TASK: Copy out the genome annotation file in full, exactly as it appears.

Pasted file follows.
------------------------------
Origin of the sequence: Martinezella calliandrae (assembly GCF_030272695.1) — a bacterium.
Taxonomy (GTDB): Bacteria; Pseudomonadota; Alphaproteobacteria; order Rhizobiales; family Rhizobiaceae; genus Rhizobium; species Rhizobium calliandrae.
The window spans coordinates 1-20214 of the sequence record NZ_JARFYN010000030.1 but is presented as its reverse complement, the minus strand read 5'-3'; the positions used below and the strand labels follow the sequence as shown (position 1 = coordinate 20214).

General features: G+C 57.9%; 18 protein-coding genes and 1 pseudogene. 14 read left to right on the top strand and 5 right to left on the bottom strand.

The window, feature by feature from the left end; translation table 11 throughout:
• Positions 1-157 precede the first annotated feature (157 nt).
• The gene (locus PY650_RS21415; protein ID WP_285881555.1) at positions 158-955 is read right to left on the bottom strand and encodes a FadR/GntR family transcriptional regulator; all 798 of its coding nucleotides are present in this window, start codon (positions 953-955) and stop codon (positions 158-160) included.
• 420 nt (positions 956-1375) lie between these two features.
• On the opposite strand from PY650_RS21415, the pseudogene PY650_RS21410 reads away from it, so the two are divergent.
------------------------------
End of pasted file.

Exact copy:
Origin of the sequence: Martinezella calliandrae (assembly GCF_030272695.1) — a bacterium.
Taxonomy (GTDB): Bacteria; Pseudomonadota; Alphaproteobacteria; order Rhizobiales; family Rhizobiaceae; genus Rhizobium; species Rhizobium calliandrae.
The window spans coordinates 1-20214 of the sequence record NZ_JARFYN010000030.1 but is presented as its reverse complement, the minus strand read 5'-3'; the positions used below and the strand labels follow the sequence as shown (position 1 = coordinate 20214).

General features: G+C 57.9%; 18 protein-coding genes and 1 pseudogene. 14 read left to right on the top strand and 5 right to left on the bottom strand.

The window, feature by feature from the left end; translation table 11 throughout:
• Positions 1-157 precede the first annotated feature (157 nt).
• The gene (locus PY650_RS21415; protein ID WP_285881555.1) at positions 158-955 is read right to left on the bottom strand and encodes a FadR/GntR family transcriptional regulator; all 798 of its coding nucleotides are present in this window, start codon (positions 953-955) and stop codon (positions 158-160) included.
• 420 nt (positions 956-1375) lie between these two features.
• On the opposite strand from PY650_RS21415, the pseudogene PY650_RS21410 reads away from it, so the two are divergent.